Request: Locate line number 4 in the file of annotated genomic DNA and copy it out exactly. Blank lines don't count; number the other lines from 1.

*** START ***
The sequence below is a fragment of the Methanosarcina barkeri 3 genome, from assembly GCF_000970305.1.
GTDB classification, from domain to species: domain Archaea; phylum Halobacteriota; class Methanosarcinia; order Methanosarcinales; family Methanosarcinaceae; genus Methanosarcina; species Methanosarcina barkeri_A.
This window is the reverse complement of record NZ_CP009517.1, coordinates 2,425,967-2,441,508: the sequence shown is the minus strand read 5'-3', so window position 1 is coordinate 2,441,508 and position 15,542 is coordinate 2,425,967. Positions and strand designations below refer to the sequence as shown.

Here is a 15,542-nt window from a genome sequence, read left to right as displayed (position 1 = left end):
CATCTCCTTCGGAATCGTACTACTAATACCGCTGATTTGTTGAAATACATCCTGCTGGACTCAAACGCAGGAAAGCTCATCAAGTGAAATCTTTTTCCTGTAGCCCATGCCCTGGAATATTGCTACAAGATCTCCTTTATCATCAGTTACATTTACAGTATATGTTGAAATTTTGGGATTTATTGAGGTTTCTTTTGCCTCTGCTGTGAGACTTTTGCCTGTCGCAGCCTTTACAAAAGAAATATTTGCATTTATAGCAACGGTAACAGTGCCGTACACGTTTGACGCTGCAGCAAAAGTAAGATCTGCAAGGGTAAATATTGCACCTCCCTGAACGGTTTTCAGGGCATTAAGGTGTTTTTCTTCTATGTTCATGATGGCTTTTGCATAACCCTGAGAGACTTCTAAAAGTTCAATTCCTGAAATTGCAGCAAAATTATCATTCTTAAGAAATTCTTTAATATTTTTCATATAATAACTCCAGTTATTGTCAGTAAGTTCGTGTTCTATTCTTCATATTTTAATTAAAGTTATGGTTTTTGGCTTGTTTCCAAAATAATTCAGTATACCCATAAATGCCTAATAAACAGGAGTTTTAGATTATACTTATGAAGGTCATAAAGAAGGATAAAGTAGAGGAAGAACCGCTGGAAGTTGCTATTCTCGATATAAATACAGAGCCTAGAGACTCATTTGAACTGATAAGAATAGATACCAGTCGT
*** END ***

Here is a 15,542-nt window from a genome sequence, read left to right as displayed (position 1 = left end):